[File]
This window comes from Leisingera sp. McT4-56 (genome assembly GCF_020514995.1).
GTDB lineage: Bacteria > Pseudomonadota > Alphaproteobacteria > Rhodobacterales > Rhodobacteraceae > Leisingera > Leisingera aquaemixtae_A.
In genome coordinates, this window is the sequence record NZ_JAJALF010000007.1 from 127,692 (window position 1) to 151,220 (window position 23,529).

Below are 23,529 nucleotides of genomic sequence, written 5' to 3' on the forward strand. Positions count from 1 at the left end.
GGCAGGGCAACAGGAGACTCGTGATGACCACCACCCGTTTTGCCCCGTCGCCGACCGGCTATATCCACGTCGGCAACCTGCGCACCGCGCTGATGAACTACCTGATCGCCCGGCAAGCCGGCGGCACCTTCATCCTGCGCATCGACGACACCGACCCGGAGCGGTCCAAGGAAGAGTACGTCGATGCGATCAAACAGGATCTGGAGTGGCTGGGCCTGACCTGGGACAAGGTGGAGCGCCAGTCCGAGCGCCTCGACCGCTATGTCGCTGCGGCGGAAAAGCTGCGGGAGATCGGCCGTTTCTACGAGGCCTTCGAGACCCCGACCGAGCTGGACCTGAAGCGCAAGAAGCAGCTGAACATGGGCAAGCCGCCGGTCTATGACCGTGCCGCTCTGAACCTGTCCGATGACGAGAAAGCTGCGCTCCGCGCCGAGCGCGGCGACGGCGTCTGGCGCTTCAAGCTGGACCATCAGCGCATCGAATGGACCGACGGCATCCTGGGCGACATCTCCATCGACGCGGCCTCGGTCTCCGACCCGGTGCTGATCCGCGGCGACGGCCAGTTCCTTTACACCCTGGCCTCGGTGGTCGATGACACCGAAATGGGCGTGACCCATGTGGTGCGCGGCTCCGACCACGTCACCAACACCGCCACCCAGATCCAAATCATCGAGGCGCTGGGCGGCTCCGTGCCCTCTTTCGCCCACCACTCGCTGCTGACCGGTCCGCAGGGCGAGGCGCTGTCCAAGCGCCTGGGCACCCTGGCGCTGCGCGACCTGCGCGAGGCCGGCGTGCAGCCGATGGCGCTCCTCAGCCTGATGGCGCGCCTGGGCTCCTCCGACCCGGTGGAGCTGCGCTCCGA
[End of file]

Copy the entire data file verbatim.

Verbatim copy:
This window comes from Leisingera sp. McT4-56 (genome assembly GCF_020514995.1).
GTDB lineage: Bacteria > Pseudomonadota > Alphaproteobacteria > Rhodobacterales > Rhodobacteraceae > Leisingera > Leisingera aquaemixtae_A.
In genome coordinates, this window is the sequence record NZ_JAJALF010000007.1 from 127,692 (window position 1) to 151,220 (window position 23,529).

Below are 23,529 nucleotides of genomic sequence, written 5' to 3' on the forward strand. Positions count from 1 at the left end.
GGCAGGGCAACAGGAGACTCGTGATGACCACCACCCGTTTTGCCCCGTCGCCGACCGGCTATATCCACGTCGGCAACCTGCGCACCGCGCTGATGAACTACCTGATCGCCCGGCAAGCCGGCGGCACCTTCATCCTGCGCATCGACGACACCGACCCGGAGCGGTCCAAGGAAGAGTACGTCGATGCGATCAAACAGGATCTGGAGTGGCTGGGCCTGACCTGGGACAAGGTGGAGCGCCAGTCCGAGCGCCTCGACCGCTATGTCGCTGCGGCGGAAAAGCTGCGGGAGATCGGCCGTTTCTACGAGGCCTTCGAGACCCCGACCGAGCTGGACCTGAAGCGCAAGAAGCAGCTGAACATGGGCAAGCCGCCGGTCTATGACCGTGCCGCTCTGAACCTGTCCGATGACGAGAAAGCTGCGCTCCGCGCCGAGCGCGGCGACGGCGTCTGGCGCTTCAAGCTGGACCATCAGCGCATCGAATGGACCGACGGCATCCTGGGCGACATCTCCATCGACGCGGCCTCGGTCTCCGACCCGGTGCTGATCCGCGGCGACGGCCAGTTCCTTTACACCCTGGCCTCGGTGGTCGATGACACCGAAATGGGCGTGACCCATGTGGTGCGCGGCTCCGACCACGTCACCAACACCGCCACCCAGATCCAAATCATCGAGGCGCTGGGCGGCTCCGTGCCCTCTTTCGCCCACCACTCGCTGCTGACCGGTCCGCAGGGCGAGGCGCTGTCCAAGCGCCTGGGCACCCTGGCGCTGCGCGACCTGCGCGAGGCCGGCGTGCAGCCGATGGCGCTCCTCAGCCTGATGGCGCGCCTGGGCTCCTCCGACCCGGTGGAGCTGCGCTCCGA